2016 Draft: Historically speaking, Jets lost value in picks-for-picks trade

The Winnipeg Jets swapped early first round picks with the Philadelphia Flyers and some early round picks. The Jets gave the Flyers the #22 and #36 for the #18 and #79.

Let’s take a look at how the Jets did in terms of expected value with this trade, ignoring whomever the Jets select.

A few years back, Eric Tulsky, now of the Carolina Hurricanes, looked at all the NHL’s past trades to create a value system, where every pick was rated relative to the value of a 1st overall selection (100). Obviously there are some unrealistic scenarios that could be derived from this (like what 5 second rounds would be worth), but it gives you a general idea for realistic scenarios.

Overall, the value of picks in the trade market work out like this:


From this chart, we can estimate the average historical market value when combining the 22nd and 36th picks. On average, the 22nd and 36th overall pick combines to about 32.7 points, given that a 1st overall pick is 100 points.

The 18th and the 79th combine for about 27.6 points.

This means the Jets lost about 4.6 points worth of value in the trade relative to historical trades. While 4.6 points may not seem huge, the 79th pick is historically only worth about 3.0 points. In other words, teams trading what the Jets did tend to gain a whole another third round pick in terms of value.

Let’s say that the Jets were confident that Stanley was worth more than where they drafted him, at 18th overall. How high would they have to view him to be worth the lost value? Well, if we subtract the 3.0 points of the 79th pick from the the combined 32.7 points of the 22nd and 36th, we’d get between the approximate value of a 14th and 15th overall selection.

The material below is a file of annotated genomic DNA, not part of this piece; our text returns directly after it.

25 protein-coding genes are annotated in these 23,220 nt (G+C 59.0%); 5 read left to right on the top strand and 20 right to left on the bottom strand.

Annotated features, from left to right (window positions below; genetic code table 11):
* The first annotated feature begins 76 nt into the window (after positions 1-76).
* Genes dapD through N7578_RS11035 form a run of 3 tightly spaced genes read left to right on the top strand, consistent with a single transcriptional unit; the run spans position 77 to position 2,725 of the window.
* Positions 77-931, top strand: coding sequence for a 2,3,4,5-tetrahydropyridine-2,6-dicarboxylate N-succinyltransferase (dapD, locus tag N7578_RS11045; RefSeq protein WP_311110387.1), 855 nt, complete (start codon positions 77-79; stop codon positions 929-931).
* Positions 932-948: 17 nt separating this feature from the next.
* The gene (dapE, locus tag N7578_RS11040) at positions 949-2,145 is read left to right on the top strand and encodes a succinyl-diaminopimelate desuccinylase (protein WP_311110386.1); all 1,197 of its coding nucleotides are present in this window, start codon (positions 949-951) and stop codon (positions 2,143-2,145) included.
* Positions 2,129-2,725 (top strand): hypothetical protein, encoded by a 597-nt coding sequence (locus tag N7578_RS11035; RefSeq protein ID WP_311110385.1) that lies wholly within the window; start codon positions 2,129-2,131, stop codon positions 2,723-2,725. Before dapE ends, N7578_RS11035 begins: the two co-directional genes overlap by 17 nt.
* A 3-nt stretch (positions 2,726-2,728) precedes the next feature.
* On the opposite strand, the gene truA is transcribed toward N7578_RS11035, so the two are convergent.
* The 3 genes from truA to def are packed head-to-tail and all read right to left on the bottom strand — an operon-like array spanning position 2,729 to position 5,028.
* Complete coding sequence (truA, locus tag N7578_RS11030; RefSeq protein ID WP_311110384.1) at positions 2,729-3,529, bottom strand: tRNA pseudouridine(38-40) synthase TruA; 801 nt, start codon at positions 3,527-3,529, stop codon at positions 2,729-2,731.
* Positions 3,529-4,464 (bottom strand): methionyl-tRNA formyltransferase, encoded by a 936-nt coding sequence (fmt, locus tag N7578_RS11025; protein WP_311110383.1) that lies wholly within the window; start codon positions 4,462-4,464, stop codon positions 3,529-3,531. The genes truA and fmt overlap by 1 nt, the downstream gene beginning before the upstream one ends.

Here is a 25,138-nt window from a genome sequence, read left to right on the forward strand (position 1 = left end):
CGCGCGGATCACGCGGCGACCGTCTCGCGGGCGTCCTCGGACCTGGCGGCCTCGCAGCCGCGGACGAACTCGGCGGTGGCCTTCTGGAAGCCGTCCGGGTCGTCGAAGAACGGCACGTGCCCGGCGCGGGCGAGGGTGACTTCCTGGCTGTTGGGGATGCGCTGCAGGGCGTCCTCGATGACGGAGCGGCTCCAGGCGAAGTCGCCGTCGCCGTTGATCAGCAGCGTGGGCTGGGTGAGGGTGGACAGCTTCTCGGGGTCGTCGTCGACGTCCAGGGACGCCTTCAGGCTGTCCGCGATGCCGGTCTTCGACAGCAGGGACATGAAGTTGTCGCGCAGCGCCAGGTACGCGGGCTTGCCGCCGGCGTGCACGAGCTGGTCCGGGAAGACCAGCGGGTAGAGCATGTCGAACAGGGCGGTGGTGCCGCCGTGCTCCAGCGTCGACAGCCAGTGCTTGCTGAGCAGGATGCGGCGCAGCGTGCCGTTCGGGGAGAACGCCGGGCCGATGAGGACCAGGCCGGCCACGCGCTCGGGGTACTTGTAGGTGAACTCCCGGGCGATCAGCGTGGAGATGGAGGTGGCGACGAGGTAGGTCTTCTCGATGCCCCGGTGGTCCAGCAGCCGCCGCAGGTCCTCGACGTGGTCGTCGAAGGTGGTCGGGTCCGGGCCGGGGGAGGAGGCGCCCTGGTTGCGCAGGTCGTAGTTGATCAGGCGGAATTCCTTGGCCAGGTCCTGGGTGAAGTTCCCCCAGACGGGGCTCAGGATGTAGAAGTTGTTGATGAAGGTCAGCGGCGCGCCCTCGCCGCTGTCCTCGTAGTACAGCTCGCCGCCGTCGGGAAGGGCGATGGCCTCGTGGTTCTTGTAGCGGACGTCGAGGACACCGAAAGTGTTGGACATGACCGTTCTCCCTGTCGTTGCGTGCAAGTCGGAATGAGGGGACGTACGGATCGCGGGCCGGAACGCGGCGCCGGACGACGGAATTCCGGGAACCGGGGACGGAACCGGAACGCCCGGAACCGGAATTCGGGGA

Of course, it shouldn’t work this way. The Jets shouldn’t be trying just to match value, but surpass it. One would hope that the Jets view Stanley even above 14 overall (in terms of trade market efficiency… maybe not in scouting).

Obviously the Jets view Stanley very highly. They believed that they needed to use the combined value of a late first and early second to move up four spots to assure they get Stanley and not someone else, plus gain a late third round pick.

  • Mack Irwin

    Teams tend not to trade lots of players for one player and try to match up the # going each way. Especially with the team cap minimum, you don’t want to be stuck with two lines of ECHLers. So the right end of your curve should maybe start at 10 on the pick value (y-)axis; teams will not trade 50 third rounders away. The first couple picks are highly dependant on the players each year. It would be meaningless to use this curve knowing there is a consensus few first picks. Maybe Laine would be ahead of Matthews, and before the WCs Puljujaarvi might’ve been 2nd or first…even a child could assign the weighting of the first few players.
    Trading up to get Chychrun was a minor coupe. Shaw is like Penner in the playoffs. The real steal was trading for Yandle and then signing him. I suppose the Rangers are done as Cup contenders.
    I just watched Poland come in on a 4 on 5. Three Swiss didn’t stop a simple dribble and another one ducked to avoid stopping a pass to the goal scorer. I wish Tsn or CBC broadcast the Ivan Hlinka.